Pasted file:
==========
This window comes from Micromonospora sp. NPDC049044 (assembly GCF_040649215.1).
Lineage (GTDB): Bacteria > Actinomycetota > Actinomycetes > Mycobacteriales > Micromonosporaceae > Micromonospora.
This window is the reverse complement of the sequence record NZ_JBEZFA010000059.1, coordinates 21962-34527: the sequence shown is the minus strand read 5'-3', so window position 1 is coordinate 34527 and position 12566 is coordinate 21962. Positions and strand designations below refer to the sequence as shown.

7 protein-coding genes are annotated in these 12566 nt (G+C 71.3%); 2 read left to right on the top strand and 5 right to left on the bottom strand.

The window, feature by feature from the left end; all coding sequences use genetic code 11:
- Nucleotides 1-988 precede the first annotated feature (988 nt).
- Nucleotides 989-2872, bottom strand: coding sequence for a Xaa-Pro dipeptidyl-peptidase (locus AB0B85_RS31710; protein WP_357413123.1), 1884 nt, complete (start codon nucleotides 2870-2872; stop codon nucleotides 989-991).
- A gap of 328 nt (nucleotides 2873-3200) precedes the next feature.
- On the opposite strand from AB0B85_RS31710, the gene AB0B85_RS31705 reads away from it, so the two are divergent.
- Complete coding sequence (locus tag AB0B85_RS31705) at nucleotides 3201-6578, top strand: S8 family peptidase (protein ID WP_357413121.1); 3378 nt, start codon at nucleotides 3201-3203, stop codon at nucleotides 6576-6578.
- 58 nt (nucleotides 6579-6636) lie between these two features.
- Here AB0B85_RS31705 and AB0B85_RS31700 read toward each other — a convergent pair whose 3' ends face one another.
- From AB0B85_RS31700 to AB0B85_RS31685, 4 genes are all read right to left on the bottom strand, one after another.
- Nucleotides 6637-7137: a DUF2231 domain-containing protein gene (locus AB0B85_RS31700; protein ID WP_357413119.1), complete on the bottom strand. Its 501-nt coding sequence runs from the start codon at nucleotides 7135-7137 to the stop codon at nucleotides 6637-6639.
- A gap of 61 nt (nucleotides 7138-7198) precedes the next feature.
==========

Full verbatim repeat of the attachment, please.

This window comes from Micromonospora sp. NPDC049044 (assembly GCF_040649215.1).
Lineage (GTDB): Bacteria > Actinomycetota > Actinomycetes > Mycobacteriales > Micromonosporaceae > Micromonospora.
This window is the reverse complement of the sequence record NZ_JBEZFA010000059.1, coordinates 21962-34527: the sequence shown is the minus strand read 5'-3', so window position 1 is coordinate 34527 and position 12566 is coordinate 21962. Positions and strand designations below refer to the sequence as shown.

7 protein-coding genes are annotated in these 12566 nt (G+C 71.3%); 2 read left to right on the top strand and 5 right to left on the bottom strand.

The window, feature by feature from the left end; all coding sequences use genetic code 11:
- Nucleotides 1-988 precede the first annotated feature (988 nt).
- Nucleotides 989-2872, bottom strand: coding sequence for a Xaa-Pro dipeptidyl-peptidase (locus AB0B85_RS31710; protein WP_357413123.1), 1884 nt, complete (start codon nucleotides 2870-2872; stop codon nucleotides 989-991).
- A gap of 328 nt (nucleotides 2873-3200) precedes the next feature.
- On the opposite strand from AB0B85_RS31710, the gene AB0B85_RS31705 reads away from it, so the two are divergent.
- Complete coding sequence (locus tag AB0B85_RS31705) at nucleotides 3201-6578, top strand: S8 family peptidase (protein ID WP_357413121.1); 3378 nt, start codon at nucleotides 3201-3203, stop codon at nucleotides 6576-6578.
- 58 nt (nucleotides 6579-6636) lie between these two features.
- Here AB0B85_RS31705 and AB0B85_RS31700 read toward each other — a convergent pair whose 3' ends face one another.
- From AB0B85_RS31700 to AB0B85_RS31685, 4 genes are all read right to left on the bottom strand, one after another.
- Nucleotides 6637-7137: a DUF2231 domain-containing protein gene (locus AB0B85_RS31700; protein ID WP_357413119.1), complete on the bottom strand. Its 501-nt coding sequence runs from the start codon at nucleotides 7135-7137 to the stop codon at nucleotides 6637-6639.
- A gap of 61 nt (nucleotides 7138-7198) precedes the next feature.